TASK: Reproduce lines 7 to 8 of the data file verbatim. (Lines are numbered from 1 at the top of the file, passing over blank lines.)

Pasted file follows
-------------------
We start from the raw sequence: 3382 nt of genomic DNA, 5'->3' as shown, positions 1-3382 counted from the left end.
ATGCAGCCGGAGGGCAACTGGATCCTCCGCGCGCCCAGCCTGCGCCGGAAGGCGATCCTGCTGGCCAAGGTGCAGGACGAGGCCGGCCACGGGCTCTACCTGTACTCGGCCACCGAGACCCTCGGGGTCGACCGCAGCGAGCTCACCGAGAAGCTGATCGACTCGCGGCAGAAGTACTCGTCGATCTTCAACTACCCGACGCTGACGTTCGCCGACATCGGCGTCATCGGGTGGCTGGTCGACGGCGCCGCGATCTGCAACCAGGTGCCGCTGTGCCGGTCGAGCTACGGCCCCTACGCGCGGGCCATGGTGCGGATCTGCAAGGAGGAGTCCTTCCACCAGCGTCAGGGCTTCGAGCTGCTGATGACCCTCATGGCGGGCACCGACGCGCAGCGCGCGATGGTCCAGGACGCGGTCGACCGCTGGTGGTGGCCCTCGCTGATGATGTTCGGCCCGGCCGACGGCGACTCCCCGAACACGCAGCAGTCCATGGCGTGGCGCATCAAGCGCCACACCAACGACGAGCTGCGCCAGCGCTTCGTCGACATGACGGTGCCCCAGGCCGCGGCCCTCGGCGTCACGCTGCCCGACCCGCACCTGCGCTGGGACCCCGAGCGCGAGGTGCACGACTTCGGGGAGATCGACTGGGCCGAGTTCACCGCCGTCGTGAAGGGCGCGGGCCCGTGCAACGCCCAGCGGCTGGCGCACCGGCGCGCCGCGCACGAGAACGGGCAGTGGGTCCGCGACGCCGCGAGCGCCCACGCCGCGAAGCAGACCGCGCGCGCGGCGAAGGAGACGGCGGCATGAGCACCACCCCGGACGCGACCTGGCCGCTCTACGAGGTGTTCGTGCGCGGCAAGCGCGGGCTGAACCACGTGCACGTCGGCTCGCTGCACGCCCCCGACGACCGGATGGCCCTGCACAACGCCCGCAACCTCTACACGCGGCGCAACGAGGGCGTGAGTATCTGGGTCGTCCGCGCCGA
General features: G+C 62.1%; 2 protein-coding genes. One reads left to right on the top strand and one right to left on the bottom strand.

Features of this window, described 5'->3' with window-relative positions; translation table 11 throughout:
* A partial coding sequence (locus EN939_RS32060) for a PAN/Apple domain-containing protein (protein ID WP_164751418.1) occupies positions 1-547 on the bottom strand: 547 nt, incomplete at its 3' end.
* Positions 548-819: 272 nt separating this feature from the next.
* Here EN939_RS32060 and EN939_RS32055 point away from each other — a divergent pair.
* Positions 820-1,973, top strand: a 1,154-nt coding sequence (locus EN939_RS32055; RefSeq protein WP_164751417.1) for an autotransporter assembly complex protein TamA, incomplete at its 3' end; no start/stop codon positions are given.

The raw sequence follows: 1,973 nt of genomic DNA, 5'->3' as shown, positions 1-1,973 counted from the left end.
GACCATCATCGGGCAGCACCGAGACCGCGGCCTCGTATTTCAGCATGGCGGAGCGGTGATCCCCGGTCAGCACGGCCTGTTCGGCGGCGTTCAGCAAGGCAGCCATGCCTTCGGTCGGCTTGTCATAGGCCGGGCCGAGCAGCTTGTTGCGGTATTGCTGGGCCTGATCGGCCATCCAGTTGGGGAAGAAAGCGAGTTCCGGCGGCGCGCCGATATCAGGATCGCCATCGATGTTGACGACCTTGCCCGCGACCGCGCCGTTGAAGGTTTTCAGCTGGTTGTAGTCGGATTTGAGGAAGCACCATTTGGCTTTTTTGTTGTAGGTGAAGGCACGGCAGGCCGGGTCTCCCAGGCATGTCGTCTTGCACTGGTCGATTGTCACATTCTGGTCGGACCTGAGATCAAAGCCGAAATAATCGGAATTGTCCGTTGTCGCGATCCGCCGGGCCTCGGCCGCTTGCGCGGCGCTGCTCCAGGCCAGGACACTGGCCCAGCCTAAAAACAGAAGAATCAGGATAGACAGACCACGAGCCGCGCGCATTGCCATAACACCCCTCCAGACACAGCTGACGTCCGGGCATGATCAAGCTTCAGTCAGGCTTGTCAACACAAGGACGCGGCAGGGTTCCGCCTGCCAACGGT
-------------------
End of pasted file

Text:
* Here EN939_RS32060 and EN939_RS32055 point away from each other — a divergent pair.
* Positions 820-1,973, top strand: a 1,154-nt coding sequence (locus EN939_RS32055; RefSeq protein WP_164751417.1) for an autotransporter assembly complex protein TamA, incomplete at its 3' end; no start/stop codon positions are given.